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  1. Hmm. I'm not sure why it wouldn't just work... it has worked out of the box on all three of my computers. :-/ The AppKit Python module comes from PyObjC, which I think has been standard on OS X since 10.5. Pygments is bundled with the workflow, so that shouldn't be a problem either.
  2. I built a workflow that applies syntax highlighting to the text in the clipboard. By default, it performs RTF-based highlighting and stores the output in the clipboard as rich text so that the colorized content can be pasted into applications like Keynote and Evernote. The workflow uses a script filter to let you select the programming language. It's totally self contained, using the Pygments library which is bundled in the workflow. You can easily customize the script to change the output format (to HTML, for example) or pick a different Pygments color scheme. You can download the workflo
  3. This is a really cool idea, thanks for sharing. I made a slightly more sophisticated implementation that uses script filters to display a list of available inputs and outputs. Download here: http://seg.phault.net/alfred/Manage%20Audio.alfredworkflow Note: my version requires the user to place the `audiodevice` binary in the workflow folder.
  4. Thanks for the response, David! Waiting for 3-4 characters before executing a script filter will definitely help a lot.
  5. One more: Make it so that you can assign a custom fallback for a specific file/script filterUsage scenario: when Evernote file filter finds no matching note, execute AppleScript that passes query to Evernote app's built-in search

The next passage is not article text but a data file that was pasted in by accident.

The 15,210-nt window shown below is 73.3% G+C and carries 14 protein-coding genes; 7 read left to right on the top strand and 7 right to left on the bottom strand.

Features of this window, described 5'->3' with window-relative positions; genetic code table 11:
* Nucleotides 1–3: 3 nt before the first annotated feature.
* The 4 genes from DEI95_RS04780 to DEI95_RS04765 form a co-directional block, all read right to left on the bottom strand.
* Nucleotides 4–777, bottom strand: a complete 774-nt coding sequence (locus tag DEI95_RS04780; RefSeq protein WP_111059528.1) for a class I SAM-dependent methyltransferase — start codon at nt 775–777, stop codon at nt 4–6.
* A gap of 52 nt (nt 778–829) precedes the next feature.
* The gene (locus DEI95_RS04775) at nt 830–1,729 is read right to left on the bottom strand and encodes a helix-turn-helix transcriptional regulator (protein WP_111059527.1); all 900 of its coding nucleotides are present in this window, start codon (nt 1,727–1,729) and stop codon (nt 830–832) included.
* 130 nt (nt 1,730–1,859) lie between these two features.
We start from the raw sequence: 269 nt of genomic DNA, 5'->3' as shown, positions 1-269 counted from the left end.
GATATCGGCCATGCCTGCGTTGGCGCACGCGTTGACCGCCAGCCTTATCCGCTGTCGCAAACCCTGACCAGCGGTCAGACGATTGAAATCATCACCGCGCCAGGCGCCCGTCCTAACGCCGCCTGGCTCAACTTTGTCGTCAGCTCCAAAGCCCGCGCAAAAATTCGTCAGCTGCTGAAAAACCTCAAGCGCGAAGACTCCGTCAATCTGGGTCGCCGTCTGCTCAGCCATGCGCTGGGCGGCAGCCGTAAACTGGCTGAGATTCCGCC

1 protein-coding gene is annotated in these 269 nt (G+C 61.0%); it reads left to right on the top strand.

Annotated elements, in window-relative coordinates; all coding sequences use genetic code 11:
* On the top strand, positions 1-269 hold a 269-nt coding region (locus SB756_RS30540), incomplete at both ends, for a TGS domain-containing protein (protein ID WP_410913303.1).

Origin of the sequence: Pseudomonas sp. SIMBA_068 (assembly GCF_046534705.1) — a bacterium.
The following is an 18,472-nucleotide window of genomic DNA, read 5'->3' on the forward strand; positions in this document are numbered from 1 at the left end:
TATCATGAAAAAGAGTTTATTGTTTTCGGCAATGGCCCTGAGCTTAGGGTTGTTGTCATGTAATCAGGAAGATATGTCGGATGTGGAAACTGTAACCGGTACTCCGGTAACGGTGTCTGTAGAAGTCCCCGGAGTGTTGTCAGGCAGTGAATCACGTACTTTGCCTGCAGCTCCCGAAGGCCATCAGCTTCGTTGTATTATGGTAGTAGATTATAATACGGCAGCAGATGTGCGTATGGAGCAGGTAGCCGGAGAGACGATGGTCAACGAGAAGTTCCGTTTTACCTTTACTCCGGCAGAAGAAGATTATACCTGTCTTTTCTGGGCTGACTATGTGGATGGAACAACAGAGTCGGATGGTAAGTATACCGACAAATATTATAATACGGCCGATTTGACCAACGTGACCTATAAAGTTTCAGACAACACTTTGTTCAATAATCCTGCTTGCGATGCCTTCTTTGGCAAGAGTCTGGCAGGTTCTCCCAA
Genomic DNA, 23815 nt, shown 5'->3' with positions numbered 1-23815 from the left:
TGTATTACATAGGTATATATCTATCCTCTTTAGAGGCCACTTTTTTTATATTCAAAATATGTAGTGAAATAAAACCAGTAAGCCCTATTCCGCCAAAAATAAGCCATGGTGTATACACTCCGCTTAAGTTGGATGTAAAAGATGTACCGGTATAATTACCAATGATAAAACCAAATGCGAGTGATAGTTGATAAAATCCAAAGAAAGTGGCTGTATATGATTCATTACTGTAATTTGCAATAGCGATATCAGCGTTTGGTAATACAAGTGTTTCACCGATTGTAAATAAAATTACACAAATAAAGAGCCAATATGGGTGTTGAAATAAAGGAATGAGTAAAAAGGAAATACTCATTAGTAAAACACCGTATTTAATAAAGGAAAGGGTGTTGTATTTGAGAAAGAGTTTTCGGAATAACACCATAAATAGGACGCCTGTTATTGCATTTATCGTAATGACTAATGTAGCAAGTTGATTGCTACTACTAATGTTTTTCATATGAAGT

6. Thanks! Great workflow, but I especially appreciate your Python class for generating the XML. That's very convenient. :-)
  7. I published my first workflows on my blog over the weekend: http://blog.phault.net/2013/01/my-first-workflows-for-the-alfred-v2-beta/ GITHUB SEARCH (Download) The scripting filter that I made for this workflow (written in Python) allows you to search for repositories on GitHub. It uses the GitHub REST API to display results directly in Alfred as you are typing. Select a repository from the results and hit enter to visit the repository’s GitHub page in your default web browser. If you hold the “alt” key when you hit enter, the workflow will instead open the official GitHub app for Mac OS X
  8. Some feature requests that I documented over the weekend while writing my first workflow: Ability to buffer input for script filters (Wait until user is finished typing before calling script)Usage scenario: more reliable usage of web script filters that hit slow web APIs (e.g. GitHub repo search) Debugging tools for script filters, or at least a mechanism that lets me see stdoutUsage scenario: It'd be great to be able to know if my Python script raised an exception or emitted bad XML. Allow keyboard shortcut to open Alfred file browser at a certain pathUsage scenario: cmd+ctrl+shift+d to bro
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